Correction: The print version of this story indicated K-State’s series against Oregon State starts Friday. The series starts Saturday.
At first, it was just a thought. Nothing concrete. Just a couple of teammates telling each other to be accountable, no matter what, and to never give up when the chips were down.
Nobody can say now, exactly, when it became something else. But its results are now a part of history.
The Kansas State baseball team, for the first time, is going to an NCAA Super Regional.
Sign Up and Save
Get six months of free digital access to The Wichita Eagle
“It’s something that has to come from within,” K-State coach Brad Hill. “We’ve got a bunch of fighters, a bunch of believers.”
The Wildcats rallied from a 3-0 deficit for a 4-3 win on Sunday night in front of a packed Tointon Family Stadium — 2,661 fans — as they closed out the first regional in Manhattan in grand fashion. Arkansas defeated Bryant 12-3 Sunday afternoon to earn the right to play the Wildcats.
K-State, the Big 12 champion, will travel to Corvallis, Ore., to take on Oregon State in a three-game series beginning Saturday . The winner advances to the College World Series in Omaha.
“There’s a little bit of magic (in Manhattan),” Arkansas coach Dave Van Horn said. “There has been all year.”
Arkansas put K-State in an early hole, getting to starting pitcher Blake McFadden in the first inning. The Razorbacks opened with back-to-back hits on a single from Joe Serrano and a double from Dominic Ficociello and both scored on an RBI single by Brian Anderson. The Razorbacks added one more run in the inning on an RBI single by Matt Vinson that scored Anderson for a 3-0 lead.
Arkansas chased McFadden in the second inning, loading the bases with two outs before K-State brought in Gerardo Esquivel, who got Tyler Spoon to pop out and end the inning. McFadden gave up three earned runs on five hits.
Esquivel picked up the win, going 4 1/3 innings while giving up 1 hit, no runs and striking out one.
“I knew if I gave our guys a chance, if I could put up four zeroes, that would give us a chance,” Esquivel said. “I handed the ball to Nate (Williams) and he did a good job and then Jake (Matthys) finished it off.”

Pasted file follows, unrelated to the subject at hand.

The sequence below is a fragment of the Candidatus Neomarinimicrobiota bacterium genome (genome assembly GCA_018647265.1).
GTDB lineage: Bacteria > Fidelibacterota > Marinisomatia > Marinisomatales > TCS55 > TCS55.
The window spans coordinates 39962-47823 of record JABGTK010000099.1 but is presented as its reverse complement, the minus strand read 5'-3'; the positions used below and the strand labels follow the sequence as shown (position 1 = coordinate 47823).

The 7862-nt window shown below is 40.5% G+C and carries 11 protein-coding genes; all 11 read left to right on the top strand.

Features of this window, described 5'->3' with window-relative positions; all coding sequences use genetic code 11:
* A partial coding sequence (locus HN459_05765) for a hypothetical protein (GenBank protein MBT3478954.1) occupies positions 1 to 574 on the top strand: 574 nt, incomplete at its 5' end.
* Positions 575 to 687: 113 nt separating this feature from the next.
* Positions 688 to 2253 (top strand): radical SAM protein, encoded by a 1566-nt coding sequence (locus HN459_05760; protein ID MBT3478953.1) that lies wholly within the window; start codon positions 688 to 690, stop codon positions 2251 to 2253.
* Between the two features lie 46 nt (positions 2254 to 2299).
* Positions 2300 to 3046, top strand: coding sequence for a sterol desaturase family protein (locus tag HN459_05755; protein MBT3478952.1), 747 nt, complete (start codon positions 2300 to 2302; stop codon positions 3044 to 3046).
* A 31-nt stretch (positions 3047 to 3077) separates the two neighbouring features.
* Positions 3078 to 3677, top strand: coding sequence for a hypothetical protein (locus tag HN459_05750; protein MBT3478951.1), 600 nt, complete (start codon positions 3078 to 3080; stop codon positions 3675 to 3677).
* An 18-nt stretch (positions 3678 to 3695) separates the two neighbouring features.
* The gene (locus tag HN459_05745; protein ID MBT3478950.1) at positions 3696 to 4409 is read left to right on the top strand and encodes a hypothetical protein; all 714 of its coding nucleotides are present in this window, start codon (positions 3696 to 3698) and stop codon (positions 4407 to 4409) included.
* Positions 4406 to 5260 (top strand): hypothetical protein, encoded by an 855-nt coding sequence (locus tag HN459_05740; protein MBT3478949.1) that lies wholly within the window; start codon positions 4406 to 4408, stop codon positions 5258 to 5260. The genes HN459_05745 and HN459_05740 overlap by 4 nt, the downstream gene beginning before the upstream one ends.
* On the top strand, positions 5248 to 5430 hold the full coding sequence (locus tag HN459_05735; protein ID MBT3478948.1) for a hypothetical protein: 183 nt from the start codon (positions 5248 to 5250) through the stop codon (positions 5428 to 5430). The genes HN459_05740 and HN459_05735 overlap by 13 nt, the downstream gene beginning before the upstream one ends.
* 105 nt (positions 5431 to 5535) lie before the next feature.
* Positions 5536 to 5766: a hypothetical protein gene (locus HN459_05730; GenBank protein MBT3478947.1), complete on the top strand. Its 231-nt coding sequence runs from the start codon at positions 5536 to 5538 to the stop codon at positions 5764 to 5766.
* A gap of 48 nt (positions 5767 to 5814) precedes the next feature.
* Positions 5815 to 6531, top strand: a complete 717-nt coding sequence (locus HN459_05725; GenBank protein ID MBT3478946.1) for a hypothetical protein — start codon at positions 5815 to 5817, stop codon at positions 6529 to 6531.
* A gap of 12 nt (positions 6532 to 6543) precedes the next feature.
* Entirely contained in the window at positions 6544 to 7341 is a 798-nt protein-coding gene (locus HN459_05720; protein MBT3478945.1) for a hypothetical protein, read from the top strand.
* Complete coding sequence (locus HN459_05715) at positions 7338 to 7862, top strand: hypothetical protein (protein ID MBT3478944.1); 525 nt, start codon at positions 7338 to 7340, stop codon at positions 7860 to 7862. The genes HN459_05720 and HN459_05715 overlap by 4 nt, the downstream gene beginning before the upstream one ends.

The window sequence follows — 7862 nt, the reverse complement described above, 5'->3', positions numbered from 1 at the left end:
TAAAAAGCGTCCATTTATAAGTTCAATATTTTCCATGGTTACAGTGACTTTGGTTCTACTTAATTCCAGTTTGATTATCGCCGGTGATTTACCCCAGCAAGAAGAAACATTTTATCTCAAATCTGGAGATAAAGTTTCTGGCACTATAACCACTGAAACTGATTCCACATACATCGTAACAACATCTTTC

K-State began to rally in the fourth inning on an RBI single by Blair DeBord that scored Jon Davis to make the score 3-1, and a pinch-hit sacrifice fly RBI by Mitch Meyer to make it 3-2.
“I should have learned by now never to count these guys out,” Hill said. “Every game they continue to go out and do it with perseverance, with resiliency.”
In the seventh inning, Arkansas relief pitcher Jalen Beeks single-handedly put K-State in the lead, walking Kivett and Witt to open the inning and then allowing both to score on two wild pitches while Jared King was batting — the first as Beeks was trying to issue an intentional walk — that gave the Wildcats a 4-3 lead. Beeks only had two wild pitches the entire season before Sunday night.
“I’ve heard of that happening in big games, but I’ve never had it happen to my team,” Van Horn said. “Jalen didn’t lose the game for us I don’t know what happened right there. (The ball) just got away from him.”
Arkansas had the winning run at the plate in the ninth inning after Joe Serrano singled with two outs, but Dominic Ficociello lined out to Witt in left field for the final out, touching off a wild celebration by the Wildcats on the field. K-State’s players and coaches came over to the dugout on the visitor’s side — their home the last two games — and tipped their hats to the crowd.
“We’d never even practiced in that dugout this year,” Hill said, laughing. “I guess that’s something we need to work on for if we ever get to host a regional again.”
All-Big 12 relief pitcher and Big 12 freshman of the year Matthys came on to get the save for the Wildcats for the second night in a row, pitching the final two innings. Beeks took the loss.
“I don’t think any game is out of reach for us,” Matthys said. “Once we started coming back you just kind of knew that we could finish it off.”
Another thought that turned into a reality.
“We don’t have one leader that’s going to take control of the ballclub,” K-State first baseman Shane Conlon said. “It’s a different guy every day that’s going to tell you what to do. Some of us are best friends, but we’re not scared to say something if we need to. Everyone respects that. Everyone appreicates that.”